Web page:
Keeping Danger at Bay
October 25, 2021
Anesthesiologist Erin Furey, MD, recently recognized with a “Dinner with the Doc” honor, is on point managing some of surgery’s trickiest airways
UH Clinical Update | November 2021
Managing the surgical patient’s airway is always high stakes for the anesthesiologist, but perhaps never more so than during surgeries on the head and neck. Putting a breathing tube into the trachea, for example, might not be so straightforward in a patient who has a head or neck tumor.
“The tumor might encroach into their airway and diminish the size of the airway, making visibility of the structures that you need to see to insert the breathing tube very difficult,” says anesthesiologist Erin Furey, MD, Section Head of Otolaryngology Anesthesia at UH Cleveland Medical Center. “In addition, many of these patients have had more than one operation on their head and neck. That can change the anatomy drastically. Many of them have had radiation therapy for their cancer. That changes the whole enterprise dramatically and in a way that’s not entirely predictable.”
Dr. Furey manages challenging cases like this every day as the anesthesiology liaison to the UH Ear, Nose & Throat Institute. He says the key to achieving good outcomes under these kind of less-than-ideal conditions is imagining what might go wrong and communicating with the head and neck surgeon and the rest of the team to prevent it.
“You need to have a high index of suspicion that things are going to go in a way that’s unplanned,” he says. A lot of that has to do with being in very close communication with the surgeon as we perform these procedures to secure their airway. I would say that relationship between the surgeons and the anesthesiologists in our institution, being able to communicate and co-manage these potentially difficult and dangerous situations, that’s really what makes it work as well as it does.”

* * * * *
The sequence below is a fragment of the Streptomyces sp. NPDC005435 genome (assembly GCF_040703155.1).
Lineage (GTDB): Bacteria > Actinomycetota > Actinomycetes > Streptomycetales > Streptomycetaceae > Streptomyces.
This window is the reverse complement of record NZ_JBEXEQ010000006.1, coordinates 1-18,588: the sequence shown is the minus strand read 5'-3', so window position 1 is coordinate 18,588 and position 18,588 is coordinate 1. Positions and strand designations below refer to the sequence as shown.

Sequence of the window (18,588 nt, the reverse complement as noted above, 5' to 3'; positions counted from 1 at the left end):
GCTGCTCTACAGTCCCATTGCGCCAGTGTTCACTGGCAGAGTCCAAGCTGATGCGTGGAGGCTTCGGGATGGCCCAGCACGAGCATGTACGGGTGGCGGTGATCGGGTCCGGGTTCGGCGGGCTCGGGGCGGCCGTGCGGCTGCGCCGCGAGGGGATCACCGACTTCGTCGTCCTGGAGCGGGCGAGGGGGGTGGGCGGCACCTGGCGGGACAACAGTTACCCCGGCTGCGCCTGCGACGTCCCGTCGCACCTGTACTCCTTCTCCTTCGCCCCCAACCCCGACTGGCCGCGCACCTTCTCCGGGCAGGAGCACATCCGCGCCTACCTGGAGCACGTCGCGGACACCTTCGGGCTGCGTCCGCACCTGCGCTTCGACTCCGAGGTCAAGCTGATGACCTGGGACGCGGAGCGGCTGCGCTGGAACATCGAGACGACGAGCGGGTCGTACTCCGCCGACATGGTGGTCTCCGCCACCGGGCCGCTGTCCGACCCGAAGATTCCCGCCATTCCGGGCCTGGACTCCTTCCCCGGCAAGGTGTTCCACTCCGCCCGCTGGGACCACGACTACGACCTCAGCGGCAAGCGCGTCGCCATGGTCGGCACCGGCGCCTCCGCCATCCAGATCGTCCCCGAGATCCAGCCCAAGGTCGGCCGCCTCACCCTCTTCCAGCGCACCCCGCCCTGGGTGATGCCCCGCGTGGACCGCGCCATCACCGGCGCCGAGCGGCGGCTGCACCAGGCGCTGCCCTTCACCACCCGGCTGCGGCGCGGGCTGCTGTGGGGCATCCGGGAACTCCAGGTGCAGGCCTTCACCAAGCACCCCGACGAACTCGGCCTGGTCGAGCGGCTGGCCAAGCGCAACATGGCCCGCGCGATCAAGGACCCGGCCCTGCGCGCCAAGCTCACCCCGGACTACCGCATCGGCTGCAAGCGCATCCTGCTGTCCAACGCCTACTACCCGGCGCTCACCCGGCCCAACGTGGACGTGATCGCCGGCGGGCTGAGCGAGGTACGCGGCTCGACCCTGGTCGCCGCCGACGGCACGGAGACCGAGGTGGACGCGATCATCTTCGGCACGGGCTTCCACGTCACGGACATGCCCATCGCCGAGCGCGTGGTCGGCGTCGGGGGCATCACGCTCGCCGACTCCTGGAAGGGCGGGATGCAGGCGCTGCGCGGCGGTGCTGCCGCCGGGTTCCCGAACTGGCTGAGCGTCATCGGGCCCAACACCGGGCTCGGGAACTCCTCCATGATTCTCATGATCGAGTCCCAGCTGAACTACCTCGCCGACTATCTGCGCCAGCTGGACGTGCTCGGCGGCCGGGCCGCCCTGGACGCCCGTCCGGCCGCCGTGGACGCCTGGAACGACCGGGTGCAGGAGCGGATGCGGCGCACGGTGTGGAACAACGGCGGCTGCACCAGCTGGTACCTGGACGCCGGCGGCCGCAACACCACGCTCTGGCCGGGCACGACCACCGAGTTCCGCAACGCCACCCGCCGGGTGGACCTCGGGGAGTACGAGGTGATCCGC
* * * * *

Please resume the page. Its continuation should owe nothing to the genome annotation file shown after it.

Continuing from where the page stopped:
Dr. Furey, who is also fellowship-trained in critical care anesthesiology and cardiothoracic anesthesiology, has been working with UH head and neck surgeons for the past 10 years. He estimates that these surgeries currently make up about 80 percent of his cases. The UH Ear, Nose & Throat Institute, meanwhile, has reaped the benefits of having a dedicated anesthesiology specialist as part of the surgical team. Chair Nicole Maronian, MD, in fact, credits Dr. Furey with being an important contributing factor behind the service line’s growth.
“Dr. Furey has allowed us to expand to three full rooms, more than 200 free flaps per year, while providing a sound framework for perioperative workup and excellent execution of collaborative airway care for complex patients,” she says. “Mostly, he pays meticulous attention to each patient every time. This overall holistic view is remarkable and speaks to his thoughtful, consistent focus on clinical excellence with every patient every day. We are truly honored to work with an anesthesia partner who makes us better.”
One specific project spearheaded by Dr. Furey, for example, is the implementation in the ENT operating room of Enhanced Recovery After Surgery (ERAS) protocols for fluid, temperature and hemodynamic management. These best practices have had an impact; UH patients undergoing head and neck surgery have minimal post-operative complications compared to national standards.
Dr. Furey was recently honored for these and other contributions to UH with a “Dinner with the Doc” award from CEO Cliff Megerian, MD. He and Dr. Megerian, in fact, started out as surgical interns around the same time at UH Cleveland Medical Center, after which Dr. Furey opted for a different path to serving the surgical patient – anesthesiology.
“I very much enjoyed the applied physiology and pharmacology that went into the management of the surgical patient,” he says.
Now so many years later, he continues to be happy with his choice.
“A career in anesthesiology has allowed me to take care of the patient in a way that I find very gratifying and stimulating, too,” he says. “It’s gratifying to take care of patients and their families in their time of need.”
Congratulations to Dr. Furey on his “Dinner with the Doc” honor.